Now, we will study the concept of a decision boundary for a binary classification problem. We use synthetic data to create a clear example of how the decision boundary of logistic regression looks in comparison to the training samples. We start by generating two features, X1 and X2, at random. Since there are two features, we can say that the data for this problem are two-dimensional. This makes it easy to visualize. The concepts we illustrate here generalize to cases of more than two features, such as the real-world datasets you’re likely to see in your work; however, the decision boundary is harder to visualize in higher-dimensional spaces.

Perform the following steps:

  1. Generate the features using the following code:
X_1_pos = np.random.uniform(low=1, high=7, size=(20,1))
X_1_neg = np.random.uniform(low=3, high=10, size=(20,1))
X_2_pos = np.random.uniform(low=1, high=7, size=(20,1))
X_2_neg = np.random.uniform(low=3, high=10, size=(20,1))

You don’t need to worry too much about why we selected the values we did; the plotting we do later should make it clear. Notice, however, that we are also going to assign the true class at the same time. The result of this is that we have 20 samples each in the positive and negative classes, for a total of 40 samples, and that we have two features for each sample. We show the first three values of each feature for both positive and negative classes.

The output should be the following:


Generating synthetic data for a binary classification problem

  1. Plot these data, coloring the positive samples in red and the negative samples in blue. The plotting code is as follows:
plt.scatter(X_1_pos, X_2_pos, color='red', marker='x')
plt.scatter(X_1_neg, X_2_neg, color='blue', marker='x')
plt.legend(['Positive class', 'Negative class'])

The result should look like this:


Generating synthetic data for a binary classification problem

In order to use our synthetic features with scikit-learn, we need to assemble them into a matrix. We use NumPy’s block function for this to create a 40 by 2 matrix. There will be 40 rows because there are 40 total samples, and 2 columns because there are 2 features. We will arrange things so that the features for the positive samples come in the first 20 rows, and those for the negative samples after that.

  1. Create a 40 by 2 matrix and then show the shape and the first 3 rows:
X = np.block([[X_1_pos, X_2_pos], [X_1_neg, X_2_neg]])

The output should be:


Combining synthetic features in to a matrix

We also need a response variable to go with these features. We know how we defined them, but we need an array of y values to let scikit-learn know.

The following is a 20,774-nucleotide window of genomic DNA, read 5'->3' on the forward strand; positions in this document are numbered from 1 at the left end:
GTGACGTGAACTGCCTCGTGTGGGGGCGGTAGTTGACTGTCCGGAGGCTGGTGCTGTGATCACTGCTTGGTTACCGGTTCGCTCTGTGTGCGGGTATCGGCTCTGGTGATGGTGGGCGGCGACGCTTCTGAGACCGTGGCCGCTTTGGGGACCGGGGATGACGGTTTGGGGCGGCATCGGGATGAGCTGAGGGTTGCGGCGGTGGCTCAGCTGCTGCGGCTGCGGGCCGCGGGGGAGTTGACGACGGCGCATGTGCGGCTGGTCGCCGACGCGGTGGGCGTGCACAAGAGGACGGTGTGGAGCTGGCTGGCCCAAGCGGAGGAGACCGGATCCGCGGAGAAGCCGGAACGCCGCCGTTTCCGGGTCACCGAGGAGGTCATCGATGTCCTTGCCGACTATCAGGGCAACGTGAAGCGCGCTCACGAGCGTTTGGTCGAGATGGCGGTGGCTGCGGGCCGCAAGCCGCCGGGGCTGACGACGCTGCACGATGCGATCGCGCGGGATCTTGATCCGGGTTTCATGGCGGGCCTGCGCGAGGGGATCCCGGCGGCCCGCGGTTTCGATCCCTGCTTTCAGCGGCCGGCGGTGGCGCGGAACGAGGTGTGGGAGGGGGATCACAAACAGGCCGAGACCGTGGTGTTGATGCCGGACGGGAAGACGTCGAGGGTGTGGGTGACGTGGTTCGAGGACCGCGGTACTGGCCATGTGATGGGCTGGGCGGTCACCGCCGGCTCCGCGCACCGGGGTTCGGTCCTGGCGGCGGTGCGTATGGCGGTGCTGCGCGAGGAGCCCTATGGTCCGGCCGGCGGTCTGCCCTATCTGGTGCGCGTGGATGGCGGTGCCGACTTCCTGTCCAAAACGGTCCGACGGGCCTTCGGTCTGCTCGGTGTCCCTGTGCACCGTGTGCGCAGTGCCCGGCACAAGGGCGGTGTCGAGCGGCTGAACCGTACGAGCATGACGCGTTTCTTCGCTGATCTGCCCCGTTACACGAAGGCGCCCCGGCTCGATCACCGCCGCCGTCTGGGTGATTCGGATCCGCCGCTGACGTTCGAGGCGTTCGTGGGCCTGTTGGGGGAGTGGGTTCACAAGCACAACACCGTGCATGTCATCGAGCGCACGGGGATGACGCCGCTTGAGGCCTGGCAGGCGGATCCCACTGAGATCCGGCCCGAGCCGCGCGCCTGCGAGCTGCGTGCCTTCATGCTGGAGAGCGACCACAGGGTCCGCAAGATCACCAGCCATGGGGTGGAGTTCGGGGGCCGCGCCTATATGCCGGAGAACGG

1. Create a vertical stack (vstack) of 20 1s and then 20 0s to match our arrangement of the features and reshape to the way that scikit-learn expects. Here is the code:
y = np.vstack((np.ones((20,1)), np.zeros((20,1)))).reshape(40,)

You will obtain the following output:


Create the response variable for the synthetic data

At this point, we are ready to fit a logistic regression model to these data with scikit-learn. We will use all of the data as training data and examine how well a linear model is able to fit the data.

  1. First, import the model class using the following code:
from sklearn.linear_model import LogisticRegression
  1. Now instantiate, indicating the liblinear solver, and show the model object using the following code:
example_lr = LogisticRegression(solver='liblinear')

The output should be as follows:


Fit a logistic regression model to the synthetic data in scikit-learn

  1. Now train the model on the synthetic data:, y)

How do the predictions from our fitted model look?

We first need to obtain these predictions, by using the trained model’s .predict method on the same samples we used for model training. Then, in order to add these predictions to the plot, using the color scheme of red = positive class and blue = negative class, we will create two lists of indices to use with the arrays, according to whether the prediction is 1 or 0. See whether you can understand how we’ve used a list comprehension, including an if statement, to accomplish this.

  1. Use this code to get predictions and separate them into indices of positive and negative class predictions. Show the indices of positive class predictions as a check:
y_pred = example_lr.predict(X)
positive_indices = [counter for counter in range(len(y_pred)) if y_pred[counter]==1]
negative_indices = [counter for counter in range(len(y_pred)) if y_pred[counter]==0]

The output should be:


Positive class prediction indices

  1. Here is the plotting code:
plt.scatter(X_1_pos, X_2_pos, color='red', marker='x')
plt.scatter(X_1_neg, X_2_neg, color='blue', marker='x')
plt.scatter(X[positive_indices,0], X[positive_indices,1], s=150, marker='o',
edgecolors='red', facecolors='none')
plt.scatter(X[negative_indices,0], X[negative_indices,1], s=150, marker='o',
edgecolors='blue', facecolors='none')
plt.legend(['Positive class', 'Negative class', 'Positive predictions', 'Negative predictions'])

The plot should appear as follows:


Predictions and true classes plotted together

From the plot, it’s apparent that the classifier struggles with data points that are close to where you may imagine the linear decision boundary to be; some of these may end up on the wrong side of that boundary. Use this code to get the coefficients from the fitted model and print them:

theta_1 = example_lr.coef_[0][0]
theta_2 = example_lr.coef_[0][1]
print(theta_1, theta_2)